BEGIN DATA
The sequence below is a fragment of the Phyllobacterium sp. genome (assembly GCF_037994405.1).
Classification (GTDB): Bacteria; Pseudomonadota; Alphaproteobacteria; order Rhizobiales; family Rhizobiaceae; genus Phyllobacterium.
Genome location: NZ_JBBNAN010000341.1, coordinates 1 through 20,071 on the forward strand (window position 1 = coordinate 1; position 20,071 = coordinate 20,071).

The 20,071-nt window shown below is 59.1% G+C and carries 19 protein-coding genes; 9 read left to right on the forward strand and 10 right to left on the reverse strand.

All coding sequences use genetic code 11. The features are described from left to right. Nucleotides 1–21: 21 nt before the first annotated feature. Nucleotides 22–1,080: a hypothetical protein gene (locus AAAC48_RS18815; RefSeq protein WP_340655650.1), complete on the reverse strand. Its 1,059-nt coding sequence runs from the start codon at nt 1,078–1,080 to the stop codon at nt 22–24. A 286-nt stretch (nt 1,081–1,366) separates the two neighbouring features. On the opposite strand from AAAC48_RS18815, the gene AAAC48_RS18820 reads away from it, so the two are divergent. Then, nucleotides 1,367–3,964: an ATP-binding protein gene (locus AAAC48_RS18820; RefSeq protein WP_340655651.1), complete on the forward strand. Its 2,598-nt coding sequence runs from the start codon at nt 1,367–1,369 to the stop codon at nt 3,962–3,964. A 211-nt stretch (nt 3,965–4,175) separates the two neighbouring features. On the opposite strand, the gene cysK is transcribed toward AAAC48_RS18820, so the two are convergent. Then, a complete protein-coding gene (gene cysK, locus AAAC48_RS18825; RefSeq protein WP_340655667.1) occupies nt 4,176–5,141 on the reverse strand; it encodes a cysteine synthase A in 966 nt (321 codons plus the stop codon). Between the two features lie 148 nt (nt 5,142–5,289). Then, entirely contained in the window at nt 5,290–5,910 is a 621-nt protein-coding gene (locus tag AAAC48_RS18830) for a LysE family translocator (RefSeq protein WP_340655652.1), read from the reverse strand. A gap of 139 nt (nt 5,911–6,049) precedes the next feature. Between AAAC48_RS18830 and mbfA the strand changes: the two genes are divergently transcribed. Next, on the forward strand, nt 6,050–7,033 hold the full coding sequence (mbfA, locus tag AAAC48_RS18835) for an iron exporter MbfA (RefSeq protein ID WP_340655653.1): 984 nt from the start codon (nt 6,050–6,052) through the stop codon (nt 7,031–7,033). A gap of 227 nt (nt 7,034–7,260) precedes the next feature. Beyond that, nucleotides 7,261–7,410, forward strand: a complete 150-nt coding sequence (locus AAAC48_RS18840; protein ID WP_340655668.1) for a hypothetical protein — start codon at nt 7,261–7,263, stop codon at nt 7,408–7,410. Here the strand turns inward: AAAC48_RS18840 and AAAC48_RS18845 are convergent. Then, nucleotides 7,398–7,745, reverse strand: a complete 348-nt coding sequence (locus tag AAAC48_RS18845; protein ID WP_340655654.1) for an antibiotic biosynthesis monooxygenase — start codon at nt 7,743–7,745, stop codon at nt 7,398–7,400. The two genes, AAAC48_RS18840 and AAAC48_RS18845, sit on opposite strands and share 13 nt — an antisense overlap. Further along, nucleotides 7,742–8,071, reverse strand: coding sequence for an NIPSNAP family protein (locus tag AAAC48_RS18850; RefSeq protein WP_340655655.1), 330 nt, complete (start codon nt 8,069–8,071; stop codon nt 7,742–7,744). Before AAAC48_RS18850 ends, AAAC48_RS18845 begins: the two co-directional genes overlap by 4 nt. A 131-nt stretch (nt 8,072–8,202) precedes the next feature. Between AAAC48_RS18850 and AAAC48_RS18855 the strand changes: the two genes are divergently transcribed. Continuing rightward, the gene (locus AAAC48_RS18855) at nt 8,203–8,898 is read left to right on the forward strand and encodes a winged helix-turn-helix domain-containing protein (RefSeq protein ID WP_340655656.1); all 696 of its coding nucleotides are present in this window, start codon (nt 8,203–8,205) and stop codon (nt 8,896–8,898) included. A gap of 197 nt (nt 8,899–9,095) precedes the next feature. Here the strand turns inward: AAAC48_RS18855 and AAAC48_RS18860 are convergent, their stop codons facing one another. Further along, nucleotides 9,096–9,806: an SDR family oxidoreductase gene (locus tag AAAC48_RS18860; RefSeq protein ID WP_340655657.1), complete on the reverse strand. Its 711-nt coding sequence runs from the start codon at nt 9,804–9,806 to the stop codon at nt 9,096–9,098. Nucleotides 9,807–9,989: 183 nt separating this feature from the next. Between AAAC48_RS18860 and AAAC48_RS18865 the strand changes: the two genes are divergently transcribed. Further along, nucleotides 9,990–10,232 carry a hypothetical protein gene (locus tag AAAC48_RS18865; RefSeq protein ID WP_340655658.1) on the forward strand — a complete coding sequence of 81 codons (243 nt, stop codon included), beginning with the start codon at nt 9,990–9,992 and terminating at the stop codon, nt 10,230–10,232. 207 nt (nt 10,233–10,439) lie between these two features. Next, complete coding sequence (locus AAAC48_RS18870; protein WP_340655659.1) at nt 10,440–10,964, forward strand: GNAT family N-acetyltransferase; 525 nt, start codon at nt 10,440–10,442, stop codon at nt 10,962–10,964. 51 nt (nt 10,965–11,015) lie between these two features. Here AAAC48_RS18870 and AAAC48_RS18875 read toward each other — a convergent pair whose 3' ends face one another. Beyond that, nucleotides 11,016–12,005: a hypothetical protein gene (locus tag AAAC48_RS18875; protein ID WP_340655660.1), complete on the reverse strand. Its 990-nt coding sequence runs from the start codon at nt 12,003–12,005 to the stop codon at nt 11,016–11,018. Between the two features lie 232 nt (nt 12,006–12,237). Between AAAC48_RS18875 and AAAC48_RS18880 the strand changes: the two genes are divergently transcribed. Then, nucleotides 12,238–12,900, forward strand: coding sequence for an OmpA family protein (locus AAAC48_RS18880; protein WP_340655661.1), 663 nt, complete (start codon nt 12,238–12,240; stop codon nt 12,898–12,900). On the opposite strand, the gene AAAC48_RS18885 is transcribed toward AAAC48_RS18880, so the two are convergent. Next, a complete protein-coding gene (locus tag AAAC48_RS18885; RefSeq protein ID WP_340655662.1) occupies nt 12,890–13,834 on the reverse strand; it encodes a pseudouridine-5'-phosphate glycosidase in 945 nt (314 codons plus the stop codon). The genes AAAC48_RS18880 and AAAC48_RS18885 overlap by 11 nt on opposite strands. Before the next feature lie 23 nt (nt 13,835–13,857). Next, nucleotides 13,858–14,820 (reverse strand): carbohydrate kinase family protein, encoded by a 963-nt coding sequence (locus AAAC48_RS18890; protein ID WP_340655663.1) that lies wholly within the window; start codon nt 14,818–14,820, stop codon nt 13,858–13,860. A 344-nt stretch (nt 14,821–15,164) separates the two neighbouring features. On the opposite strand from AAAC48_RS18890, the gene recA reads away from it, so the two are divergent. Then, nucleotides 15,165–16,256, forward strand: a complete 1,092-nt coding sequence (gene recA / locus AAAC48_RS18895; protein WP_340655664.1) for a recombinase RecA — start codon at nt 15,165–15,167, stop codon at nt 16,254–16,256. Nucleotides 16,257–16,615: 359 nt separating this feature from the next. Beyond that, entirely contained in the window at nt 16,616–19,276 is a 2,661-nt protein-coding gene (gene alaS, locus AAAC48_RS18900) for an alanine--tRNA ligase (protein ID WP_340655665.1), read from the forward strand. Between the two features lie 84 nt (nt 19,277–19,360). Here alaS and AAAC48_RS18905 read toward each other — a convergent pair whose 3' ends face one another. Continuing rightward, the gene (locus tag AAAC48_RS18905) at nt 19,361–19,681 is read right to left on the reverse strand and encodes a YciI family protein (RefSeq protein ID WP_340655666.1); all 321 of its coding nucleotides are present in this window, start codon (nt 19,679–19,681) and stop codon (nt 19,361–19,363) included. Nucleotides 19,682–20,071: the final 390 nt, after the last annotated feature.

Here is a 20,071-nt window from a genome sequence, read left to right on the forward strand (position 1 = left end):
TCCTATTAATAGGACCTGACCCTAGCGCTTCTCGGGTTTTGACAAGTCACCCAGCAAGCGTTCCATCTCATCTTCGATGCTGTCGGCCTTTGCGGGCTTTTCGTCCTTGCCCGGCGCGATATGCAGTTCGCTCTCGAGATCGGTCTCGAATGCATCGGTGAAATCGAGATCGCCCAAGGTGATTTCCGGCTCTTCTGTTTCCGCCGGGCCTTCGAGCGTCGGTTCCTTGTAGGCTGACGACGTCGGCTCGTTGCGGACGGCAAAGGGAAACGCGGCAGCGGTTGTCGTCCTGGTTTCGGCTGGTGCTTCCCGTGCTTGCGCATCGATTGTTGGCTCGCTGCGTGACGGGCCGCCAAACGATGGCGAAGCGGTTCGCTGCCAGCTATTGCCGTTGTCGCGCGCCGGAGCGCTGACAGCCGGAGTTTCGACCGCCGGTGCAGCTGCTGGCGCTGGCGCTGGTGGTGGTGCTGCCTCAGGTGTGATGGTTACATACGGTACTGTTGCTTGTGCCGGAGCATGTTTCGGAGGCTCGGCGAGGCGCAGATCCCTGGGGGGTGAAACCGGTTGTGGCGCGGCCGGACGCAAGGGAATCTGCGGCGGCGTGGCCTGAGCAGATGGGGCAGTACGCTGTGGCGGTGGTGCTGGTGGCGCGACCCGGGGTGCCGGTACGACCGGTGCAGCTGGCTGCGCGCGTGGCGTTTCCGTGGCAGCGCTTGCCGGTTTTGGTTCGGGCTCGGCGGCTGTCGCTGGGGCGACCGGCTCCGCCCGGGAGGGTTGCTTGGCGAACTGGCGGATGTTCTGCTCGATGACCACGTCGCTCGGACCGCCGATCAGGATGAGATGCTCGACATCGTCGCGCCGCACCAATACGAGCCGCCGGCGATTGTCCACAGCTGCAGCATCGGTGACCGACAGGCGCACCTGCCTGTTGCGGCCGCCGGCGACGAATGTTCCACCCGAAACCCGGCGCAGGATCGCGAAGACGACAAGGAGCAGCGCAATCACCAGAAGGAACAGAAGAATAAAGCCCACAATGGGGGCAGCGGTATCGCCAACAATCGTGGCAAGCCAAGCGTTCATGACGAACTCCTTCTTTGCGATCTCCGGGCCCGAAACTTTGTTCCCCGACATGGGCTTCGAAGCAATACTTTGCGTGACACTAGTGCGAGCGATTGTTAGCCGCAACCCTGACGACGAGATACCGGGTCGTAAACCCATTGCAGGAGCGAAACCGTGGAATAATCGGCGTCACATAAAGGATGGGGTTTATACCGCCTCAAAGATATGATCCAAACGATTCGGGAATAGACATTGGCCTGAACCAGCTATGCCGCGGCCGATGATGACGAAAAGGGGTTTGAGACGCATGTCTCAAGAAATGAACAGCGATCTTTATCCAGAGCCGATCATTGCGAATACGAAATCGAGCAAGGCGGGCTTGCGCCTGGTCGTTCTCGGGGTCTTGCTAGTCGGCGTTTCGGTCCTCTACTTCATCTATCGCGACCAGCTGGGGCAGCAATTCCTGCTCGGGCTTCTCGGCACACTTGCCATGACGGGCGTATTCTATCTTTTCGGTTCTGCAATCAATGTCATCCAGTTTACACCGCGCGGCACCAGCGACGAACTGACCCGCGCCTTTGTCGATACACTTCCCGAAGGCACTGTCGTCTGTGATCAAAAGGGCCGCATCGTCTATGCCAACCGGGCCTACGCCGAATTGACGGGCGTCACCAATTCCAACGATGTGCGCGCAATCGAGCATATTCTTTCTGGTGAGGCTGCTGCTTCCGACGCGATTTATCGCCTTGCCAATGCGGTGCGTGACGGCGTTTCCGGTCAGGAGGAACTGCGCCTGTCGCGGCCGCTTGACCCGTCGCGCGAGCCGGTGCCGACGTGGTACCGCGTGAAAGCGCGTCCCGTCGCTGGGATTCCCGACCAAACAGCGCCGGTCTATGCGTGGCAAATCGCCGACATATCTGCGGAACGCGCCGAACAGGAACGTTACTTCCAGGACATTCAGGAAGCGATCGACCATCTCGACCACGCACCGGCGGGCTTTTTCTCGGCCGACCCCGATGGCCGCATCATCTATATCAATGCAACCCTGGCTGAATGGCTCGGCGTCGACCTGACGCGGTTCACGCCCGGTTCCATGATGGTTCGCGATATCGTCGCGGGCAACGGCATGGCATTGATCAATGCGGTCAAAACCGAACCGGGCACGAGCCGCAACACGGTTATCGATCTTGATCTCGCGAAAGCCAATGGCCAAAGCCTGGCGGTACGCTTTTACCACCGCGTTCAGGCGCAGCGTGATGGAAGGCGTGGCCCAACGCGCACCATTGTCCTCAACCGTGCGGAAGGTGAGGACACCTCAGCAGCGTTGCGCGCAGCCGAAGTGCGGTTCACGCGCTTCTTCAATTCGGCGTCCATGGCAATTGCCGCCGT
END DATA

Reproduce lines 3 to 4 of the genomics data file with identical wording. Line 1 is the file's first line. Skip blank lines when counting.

Genome location: NZ_JBBNAN010000341.1, coordinates 1 through 20,071 on the forward strand (window position 1 = coordinate 1; position 20,071 = coordinate 20,071).

The 20,071-nt window shown below is 59.1% G+C and carries 19 protein-coding genes; 9 read left to right on the forward strand and 10 right to left on the reverse strand.